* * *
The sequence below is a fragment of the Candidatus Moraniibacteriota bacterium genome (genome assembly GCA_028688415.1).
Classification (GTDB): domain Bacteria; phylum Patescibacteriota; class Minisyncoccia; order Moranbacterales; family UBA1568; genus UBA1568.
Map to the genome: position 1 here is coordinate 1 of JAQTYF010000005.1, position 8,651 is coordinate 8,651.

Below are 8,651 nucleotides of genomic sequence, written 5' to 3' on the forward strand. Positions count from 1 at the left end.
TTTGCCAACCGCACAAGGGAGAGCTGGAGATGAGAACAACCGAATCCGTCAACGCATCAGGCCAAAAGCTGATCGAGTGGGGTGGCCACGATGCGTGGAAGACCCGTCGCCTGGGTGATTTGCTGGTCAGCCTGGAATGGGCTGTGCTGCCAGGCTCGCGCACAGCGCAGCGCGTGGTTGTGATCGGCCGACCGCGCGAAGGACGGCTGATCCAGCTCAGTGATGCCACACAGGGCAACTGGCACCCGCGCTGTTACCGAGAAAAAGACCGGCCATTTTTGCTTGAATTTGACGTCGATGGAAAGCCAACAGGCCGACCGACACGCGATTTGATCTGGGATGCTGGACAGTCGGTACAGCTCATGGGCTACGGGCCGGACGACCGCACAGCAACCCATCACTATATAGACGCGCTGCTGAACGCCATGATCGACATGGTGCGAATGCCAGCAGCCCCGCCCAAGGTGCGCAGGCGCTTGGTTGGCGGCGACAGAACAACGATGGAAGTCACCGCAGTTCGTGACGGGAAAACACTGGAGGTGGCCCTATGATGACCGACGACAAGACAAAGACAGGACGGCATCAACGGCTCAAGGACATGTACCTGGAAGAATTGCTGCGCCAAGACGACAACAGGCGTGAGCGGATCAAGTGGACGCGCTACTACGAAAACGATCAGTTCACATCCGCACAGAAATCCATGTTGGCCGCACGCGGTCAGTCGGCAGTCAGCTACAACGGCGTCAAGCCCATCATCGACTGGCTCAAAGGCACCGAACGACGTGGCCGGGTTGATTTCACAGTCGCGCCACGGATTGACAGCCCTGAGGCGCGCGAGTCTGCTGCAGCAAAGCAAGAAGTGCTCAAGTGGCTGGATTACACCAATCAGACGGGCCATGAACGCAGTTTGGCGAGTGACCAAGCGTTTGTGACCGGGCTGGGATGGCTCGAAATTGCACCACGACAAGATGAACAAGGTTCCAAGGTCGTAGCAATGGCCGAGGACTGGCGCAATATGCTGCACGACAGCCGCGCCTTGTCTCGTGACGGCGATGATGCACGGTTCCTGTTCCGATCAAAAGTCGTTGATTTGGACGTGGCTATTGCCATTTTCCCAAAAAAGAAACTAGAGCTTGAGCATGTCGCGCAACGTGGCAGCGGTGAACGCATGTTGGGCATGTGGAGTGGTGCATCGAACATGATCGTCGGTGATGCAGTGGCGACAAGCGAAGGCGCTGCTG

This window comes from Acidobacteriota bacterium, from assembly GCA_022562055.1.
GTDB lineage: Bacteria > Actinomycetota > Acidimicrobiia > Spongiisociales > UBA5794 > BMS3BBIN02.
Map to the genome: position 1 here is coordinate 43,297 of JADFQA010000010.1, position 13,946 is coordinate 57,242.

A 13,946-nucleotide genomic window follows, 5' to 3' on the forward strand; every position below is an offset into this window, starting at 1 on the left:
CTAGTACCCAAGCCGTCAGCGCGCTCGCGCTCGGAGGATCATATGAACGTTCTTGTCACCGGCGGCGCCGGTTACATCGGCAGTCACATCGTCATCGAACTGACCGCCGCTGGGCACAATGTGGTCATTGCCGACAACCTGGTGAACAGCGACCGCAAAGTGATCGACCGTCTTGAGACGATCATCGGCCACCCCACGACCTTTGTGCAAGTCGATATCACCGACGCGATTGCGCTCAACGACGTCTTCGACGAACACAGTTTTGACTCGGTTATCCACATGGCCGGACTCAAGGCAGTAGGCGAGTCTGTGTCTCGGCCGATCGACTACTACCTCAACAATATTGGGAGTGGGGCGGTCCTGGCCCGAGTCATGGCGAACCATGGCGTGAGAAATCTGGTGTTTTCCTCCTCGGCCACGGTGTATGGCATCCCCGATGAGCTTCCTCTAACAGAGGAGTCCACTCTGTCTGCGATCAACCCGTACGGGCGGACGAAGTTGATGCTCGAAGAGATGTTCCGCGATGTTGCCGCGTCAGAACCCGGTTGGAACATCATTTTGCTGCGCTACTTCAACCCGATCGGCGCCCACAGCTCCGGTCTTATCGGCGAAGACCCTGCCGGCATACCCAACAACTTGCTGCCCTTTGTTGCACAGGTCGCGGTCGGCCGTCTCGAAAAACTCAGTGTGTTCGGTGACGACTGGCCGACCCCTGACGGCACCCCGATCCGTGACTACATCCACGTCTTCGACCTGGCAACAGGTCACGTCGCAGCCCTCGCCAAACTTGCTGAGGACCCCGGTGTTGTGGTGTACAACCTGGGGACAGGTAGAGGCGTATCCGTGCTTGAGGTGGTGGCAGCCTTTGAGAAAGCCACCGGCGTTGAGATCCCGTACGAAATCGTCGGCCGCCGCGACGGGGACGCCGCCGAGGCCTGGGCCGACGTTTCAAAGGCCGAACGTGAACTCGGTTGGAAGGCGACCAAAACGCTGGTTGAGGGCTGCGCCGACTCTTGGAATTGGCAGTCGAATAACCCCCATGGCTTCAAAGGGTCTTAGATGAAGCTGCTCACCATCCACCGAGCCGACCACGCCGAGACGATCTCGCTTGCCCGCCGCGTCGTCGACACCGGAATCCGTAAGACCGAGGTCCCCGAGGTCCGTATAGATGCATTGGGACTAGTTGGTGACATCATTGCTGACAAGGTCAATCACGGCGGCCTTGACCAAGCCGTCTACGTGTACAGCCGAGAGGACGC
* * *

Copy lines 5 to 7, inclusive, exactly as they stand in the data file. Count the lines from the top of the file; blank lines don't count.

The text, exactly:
TTTGCCAACCGCACAAGGGAGAGCTGGAGATGAGAACAACCGAATCCGTCAACGCATCAGGCCAAAAGCTGATCGAGTGGGGTGGCCACGATGCGTGGAAGACCCGTCGCCTGGGTGATTTGCTGGTCAGCCTGGAATGGGCTGTGCTGCCAGGCTCGCGCACAGCGCAGCGCGTGGTTGTGATCGGCCGACCGCGCGAAGGACGGCTGATCCAGCTCAGTGATGCCACACAGGGCAACTGGCACCCGCGCTGTTACCGAGAAAAAGACCGGCCATTTTTGCTTGAATTTGACGTCGATGGAAAGCCAACAGGCCGACCGACACGCGATTTGATCTGGGATGCTGGACAGTCGGTACAGCTCATGGGCTACGGGCCGGACGACCGCACAGCAACCCATCACTATATAGACGCGCTGCTGAACGCCATGATCGACATGGTGCGAATGCCAGCAGCCCCGCCCAAGGTGCGCAGGCGCTTGGTTGGCGGCGACAGAACAACGATGGAAGTCACCGCAGTTCGTGACGGGAAAACACTGGAGGTGGCCCTATGATGACCGACGACAAGACAAAGACAGGACGGCATCAACGGCTCAAGGACATGTACCTGGAAGAATTGCTGCGCCAAGACGACAACAGGCGTGAGCGGATCAAGTGGACGCGCTACTACGAAAACGATCAGTTCACATCCGCACAGAAATCCATGTTGGCCGCACGCGGTCAGTCGGCAGTCAGCTACAACGGCGTCAAGCCCATCATCGACTGGCTCAAAGGCACCGAACGACGTGGCCGGGTTGATTTCACAGTCGCGCCACGGATTGACAGCCCTGAGGCGCGCGAGTCTGCTGCAGCAAAGCAAGAAGTGCTCAAGTGGCTGGATTACACCAATCAGACGGGCCATGAACGCAGTTTGGCGAGTGACCAAGCGTTTGTGACCGGGCTGGGATGGCTCGAAATTGCACCACGACAAGATGAACAAGGTTCCAAGGTCGTAGCAATGGCCGAGGACTGGCGCAATATGCTGCACGACAGCCGCGCCTTGTCTCGTGACGGCGATGATGCACGGTTCCTGTTCCGATCAAAAGTCGTTGATTTGGACGTGGCTATTGCCATTTTCCCAAAAAAGAAACTAGAGCTTGAGCATGTCGCGCAACGTGGCAGCGGTGAACGCATGTTGGGCATGTGGAGTGGTGCATCGAACATGATCGTCGGTGATGCAGTGGCGACAAGCGAAGGCGCTGCTG

This window comes from Acidobacteriota bacterium, from assembly GCA_022562055.1.
GTDB lineage: Bacteria > Actinomycetota > Acidimicrobiia > Spongiisociales > UBA5794 > BMS3BBIN02.